Last week Israeli jets pounded Gaza with more than 150 air strikes that killed a pregnant mother and her 18-month-old daughter and destroyed a cultural centre.

(Source / 14.08.2018)

MoH: 8,260 patients at risk after cancer treatment runs out in Gaza

There are 460 children who are cancer patients in the Gaza Strip

Some 8,260 in the besieged Gaza Strip are unable to access chemotherapy treatment after zdrugs needed ran out as a result of the siege, Palestinian health ministry revealed yesterday.

In a statement, ministry spokesman Ashraf Al-Qidra said 80 per cent of cancer medicines are not available in the enclave which makes treatment impossible and puts patients’ lives at risk.

The ministry said that there are 6,100 cancer patients, including 460 children, who receive treatment at Al-Rantisi Hospital in Gaza City.

In addition, the ministry said, there are 1,700 cancer patients in the European Hospital in southern city of Khan Yunis.

Human rights groups have called on Palestinian President Mahmoud Abbas to end the punitive measures he has imposed on the Strip in particular those which have paralysed its health sector.

Gaza has endured an 11-year Israeli siege which has seen all its land and sea ports closed. The PA has exacerbated the situation by cutting salaries of civil servantsrefusing to pay Gaza’s electricity costs and providing insufficient medication for hospitals.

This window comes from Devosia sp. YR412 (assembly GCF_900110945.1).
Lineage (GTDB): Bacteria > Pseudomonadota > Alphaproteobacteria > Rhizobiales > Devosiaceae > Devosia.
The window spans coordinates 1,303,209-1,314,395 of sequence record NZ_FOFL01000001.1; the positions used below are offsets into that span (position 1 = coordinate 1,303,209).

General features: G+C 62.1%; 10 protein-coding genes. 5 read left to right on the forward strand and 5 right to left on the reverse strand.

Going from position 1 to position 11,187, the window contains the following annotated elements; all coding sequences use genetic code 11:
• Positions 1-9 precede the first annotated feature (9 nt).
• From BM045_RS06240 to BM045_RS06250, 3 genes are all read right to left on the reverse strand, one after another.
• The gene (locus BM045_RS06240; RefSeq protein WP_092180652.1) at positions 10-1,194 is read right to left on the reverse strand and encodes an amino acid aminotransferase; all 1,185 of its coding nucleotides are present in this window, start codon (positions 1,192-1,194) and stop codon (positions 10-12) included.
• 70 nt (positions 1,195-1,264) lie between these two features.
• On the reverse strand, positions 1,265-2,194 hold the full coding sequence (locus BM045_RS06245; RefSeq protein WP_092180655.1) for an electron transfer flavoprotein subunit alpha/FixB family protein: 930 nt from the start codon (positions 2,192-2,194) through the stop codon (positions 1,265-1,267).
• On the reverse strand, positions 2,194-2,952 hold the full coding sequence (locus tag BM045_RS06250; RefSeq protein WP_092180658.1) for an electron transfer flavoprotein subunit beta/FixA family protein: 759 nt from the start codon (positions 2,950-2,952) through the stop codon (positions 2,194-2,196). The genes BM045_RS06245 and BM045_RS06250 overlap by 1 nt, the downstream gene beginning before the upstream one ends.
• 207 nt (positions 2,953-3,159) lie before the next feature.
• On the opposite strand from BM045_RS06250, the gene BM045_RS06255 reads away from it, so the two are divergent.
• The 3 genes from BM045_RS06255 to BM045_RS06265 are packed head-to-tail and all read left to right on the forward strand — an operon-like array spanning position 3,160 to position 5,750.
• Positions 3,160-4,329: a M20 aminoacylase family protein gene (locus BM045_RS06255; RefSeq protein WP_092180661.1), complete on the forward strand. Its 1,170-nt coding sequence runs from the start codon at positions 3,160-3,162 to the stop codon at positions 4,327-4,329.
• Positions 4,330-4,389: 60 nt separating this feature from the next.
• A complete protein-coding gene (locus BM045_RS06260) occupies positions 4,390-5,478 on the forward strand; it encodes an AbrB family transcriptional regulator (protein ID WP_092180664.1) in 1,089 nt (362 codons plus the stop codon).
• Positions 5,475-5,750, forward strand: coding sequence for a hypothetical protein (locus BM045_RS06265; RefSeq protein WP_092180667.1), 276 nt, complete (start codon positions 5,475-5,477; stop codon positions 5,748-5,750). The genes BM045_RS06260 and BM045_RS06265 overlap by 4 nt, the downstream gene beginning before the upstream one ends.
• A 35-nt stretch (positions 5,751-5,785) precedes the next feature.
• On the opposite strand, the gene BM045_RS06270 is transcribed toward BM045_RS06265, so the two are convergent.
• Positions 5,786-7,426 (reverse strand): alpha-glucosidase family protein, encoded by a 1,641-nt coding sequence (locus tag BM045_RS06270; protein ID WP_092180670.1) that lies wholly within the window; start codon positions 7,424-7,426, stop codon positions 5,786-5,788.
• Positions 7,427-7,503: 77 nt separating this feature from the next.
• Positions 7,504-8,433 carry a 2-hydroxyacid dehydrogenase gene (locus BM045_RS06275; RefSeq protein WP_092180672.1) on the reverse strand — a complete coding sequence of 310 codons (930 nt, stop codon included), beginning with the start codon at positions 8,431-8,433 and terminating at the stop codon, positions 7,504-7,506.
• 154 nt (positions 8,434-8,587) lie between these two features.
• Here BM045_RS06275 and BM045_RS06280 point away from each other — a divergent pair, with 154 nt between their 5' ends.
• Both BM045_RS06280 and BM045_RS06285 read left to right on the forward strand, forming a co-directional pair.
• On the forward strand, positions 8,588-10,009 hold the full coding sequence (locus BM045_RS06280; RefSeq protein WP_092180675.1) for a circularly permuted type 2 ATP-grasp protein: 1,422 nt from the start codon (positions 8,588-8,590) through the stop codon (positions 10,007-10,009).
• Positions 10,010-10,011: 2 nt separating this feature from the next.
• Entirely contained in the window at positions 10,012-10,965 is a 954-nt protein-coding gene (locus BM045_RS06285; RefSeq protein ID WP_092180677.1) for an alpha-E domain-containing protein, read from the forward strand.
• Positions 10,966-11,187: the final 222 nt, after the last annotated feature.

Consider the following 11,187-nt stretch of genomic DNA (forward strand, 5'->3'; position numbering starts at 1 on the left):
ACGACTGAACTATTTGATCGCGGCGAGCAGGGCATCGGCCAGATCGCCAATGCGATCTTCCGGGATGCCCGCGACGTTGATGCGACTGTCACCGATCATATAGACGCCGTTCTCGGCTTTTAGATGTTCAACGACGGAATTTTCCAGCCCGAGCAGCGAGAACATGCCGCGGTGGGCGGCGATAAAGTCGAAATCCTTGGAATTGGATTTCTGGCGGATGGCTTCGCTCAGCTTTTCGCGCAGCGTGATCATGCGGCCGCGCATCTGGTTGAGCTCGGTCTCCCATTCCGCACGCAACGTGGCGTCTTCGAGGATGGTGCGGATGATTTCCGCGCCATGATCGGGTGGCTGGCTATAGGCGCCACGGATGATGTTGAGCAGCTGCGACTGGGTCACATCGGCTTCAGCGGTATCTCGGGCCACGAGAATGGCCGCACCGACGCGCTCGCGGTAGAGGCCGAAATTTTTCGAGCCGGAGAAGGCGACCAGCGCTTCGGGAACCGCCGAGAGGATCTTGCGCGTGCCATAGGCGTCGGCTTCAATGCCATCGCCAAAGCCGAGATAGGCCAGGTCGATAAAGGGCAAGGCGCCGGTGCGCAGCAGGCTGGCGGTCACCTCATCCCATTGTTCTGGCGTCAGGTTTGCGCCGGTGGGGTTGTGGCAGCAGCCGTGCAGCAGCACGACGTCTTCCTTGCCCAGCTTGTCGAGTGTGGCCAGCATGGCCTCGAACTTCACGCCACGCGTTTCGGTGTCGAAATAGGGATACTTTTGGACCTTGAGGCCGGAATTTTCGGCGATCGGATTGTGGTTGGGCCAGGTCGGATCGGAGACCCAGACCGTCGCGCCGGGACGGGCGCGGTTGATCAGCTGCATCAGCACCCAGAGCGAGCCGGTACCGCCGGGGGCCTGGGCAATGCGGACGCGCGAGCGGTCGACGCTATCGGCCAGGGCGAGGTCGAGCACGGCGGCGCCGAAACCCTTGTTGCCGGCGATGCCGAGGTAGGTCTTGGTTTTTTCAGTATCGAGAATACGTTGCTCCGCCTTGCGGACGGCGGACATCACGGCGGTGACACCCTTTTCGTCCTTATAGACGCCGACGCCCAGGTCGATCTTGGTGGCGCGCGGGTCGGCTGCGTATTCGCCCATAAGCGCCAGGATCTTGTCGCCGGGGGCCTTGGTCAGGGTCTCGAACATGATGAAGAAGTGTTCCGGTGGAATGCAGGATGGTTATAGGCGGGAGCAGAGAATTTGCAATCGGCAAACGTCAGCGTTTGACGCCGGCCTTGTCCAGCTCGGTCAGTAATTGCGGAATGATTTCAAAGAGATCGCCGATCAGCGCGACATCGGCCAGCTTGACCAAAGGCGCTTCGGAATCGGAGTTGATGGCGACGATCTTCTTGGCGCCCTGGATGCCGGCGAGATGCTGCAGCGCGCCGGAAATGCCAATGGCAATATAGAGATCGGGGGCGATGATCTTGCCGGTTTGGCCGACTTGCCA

This comes a time when UNRWA is experiencing major cuts and has been reducing its workforce causing Palestinians in Gaza to become unemployed.

(Source / 13.08.2018)

Israeli media complicit with occupation army against Palestinians

It is not hard to imagine what would have happened, both in Israel and abroad, if Palestinians had killed a pregnant Israeli woman and her baby daughter, Israeli journalist Gideon Levy wondered

Killing pregnant mother Inas Khammash and her 18-monthold daughter in Israeli airstrike on Gaza was mentioned by Israeli media which was concerned with cancelling wedding in illegal settlement of Sderot.

Israeli journalist Gideon Levy scanned the accounts of Israeli officials on social media and found their posts reflecting how much they are thirst for blood.

Levy said that Israeli commentator Shimon Riklin tweeted: “We want you to kill terrorists, and as many as possible, until the cries of their families overcome their sick murderousness.”

He also said that the Israeli Minister Yoav Galant, a man whose hands are stained with a great deal of Gazan blood, declared with Biblical lyricism: “I will pursue my enemies and catch them, I will not come back until they are finished.”

Yair Lapid, a prominent Israeli minister, according to Levy, wrote: “The IDF must hit them with all its force, without hesitating, without thinking.”